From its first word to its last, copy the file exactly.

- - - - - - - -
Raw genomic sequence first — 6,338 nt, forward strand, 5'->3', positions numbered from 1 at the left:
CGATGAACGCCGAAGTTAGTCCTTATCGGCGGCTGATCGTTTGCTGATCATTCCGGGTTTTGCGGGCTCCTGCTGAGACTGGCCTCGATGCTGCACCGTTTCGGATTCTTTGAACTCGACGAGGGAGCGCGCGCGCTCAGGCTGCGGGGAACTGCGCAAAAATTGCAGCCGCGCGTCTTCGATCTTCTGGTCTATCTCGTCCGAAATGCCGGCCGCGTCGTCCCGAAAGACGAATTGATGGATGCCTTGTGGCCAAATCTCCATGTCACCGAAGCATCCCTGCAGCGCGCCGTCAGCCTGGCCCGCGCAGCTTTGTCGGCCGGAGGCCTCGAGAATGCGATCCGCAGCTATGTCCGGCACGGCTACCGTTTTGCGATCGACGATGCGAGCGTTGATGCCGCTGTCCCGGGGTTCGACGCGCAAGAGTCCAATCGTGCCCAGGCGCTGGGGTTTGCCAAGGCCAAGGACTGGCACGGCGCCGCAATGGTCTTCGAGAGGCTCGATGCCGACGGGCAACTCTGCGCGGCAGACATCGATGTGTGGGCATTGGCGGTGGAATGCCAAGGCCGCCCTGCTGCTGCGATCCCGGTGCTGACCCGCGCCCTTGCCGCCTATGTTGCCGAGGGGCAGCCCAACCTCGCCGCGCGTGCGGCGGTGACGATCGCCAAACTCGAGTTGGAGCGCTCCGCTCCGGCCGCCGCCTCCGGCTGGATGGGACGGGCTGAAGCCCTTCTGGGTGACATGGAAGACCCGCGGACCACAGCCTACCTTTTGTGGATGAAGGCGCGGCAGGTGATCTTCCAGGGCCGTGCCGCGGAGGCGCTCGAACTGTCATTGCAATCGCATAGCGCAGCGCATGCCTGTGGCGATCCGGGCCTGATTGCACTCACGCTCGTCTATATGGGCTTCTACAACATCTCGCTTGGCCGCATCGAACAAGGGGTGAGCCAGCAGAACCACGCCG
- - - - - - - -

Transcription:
Raw genomic sequence first — 6,338 nt, forward strand, 5'->3', positions numbered from 1 at the left:
CGATGAACGCCGAAGTTAGTCCTTATCGGCGGCTGATCGTTTGCTGATCATTCCGGGTTTTGCGGGCTCCTGCTGAGACTGGCCTCGATGCTGCACCGTTTCGGATTCTTTGAACTCGACGAGGGAGCGCGCGCGCTCAGGCTGCGGGGAACTGCGCAAAAATTGCAGCCGCGCGTCTTCGATCTTCTGGTCTATCTCGTCCGAAATGCCGGCCGCGTCGTCCCGAAAGACGAATTGATGGATGCCTTGTGGCCAAATCTCCATGTCACCGAAGCATCCCTGCAGCGCGCCGTCAGCCTGGCCCGCGCAGCTTTGTCGGCCGGAGGCCTCGAGAATGCGATCCGCAGCTATGTCCGGCACGGCTACCGTTTTGCGATCGACGATGCGAGCGTTGATGCCGCTGTCCCGGGGTTCGACGCGCAAGAGTCCAATCGTGCCCAGGCGCTGGGGTTTGCCAAGGCCAAGGACTGGCACGGCGCCGCAATGGTCTTCGAGAGGCTCGATGCCGACGGGCAACTCTGCGCGGCAGACATCGATGTGTGGGCATTGGCGGTGGAATGCCAAGGCCGCCCTGCTGCTGCGATCCCGGTGCTGACCCGCGCCCTTGCCGCCTATGTTGCCGAGGGGCAGCCCAACCTCGCCGCGCGTGCGGCGGTGACGATCGCCAAACTCGAGTTGGAGCGCTCCGCTCCGGCCGCCGCCTCCGGCTGGATGGGACGGGCTGAAGCCCTTCTGGGTGACATGGAAGACCCGCGGACCACAGCCTACCTTTTGTGGATGAAGGCGCGGCAGGTGATCTTCCAGGGCCGTGCCGCGGAGGCGCTCGAACTGTCATTGCAATCGCATAGCGCAGCGCATGCCTGTGGCGATCCGGGCCTGATTGCACTCACGCTCGTCTATATGGGCTTCTACAACATCTCGCTTGGCCGCATCGAACAAGGGGTGAGCCAGCAGAACCACGCCG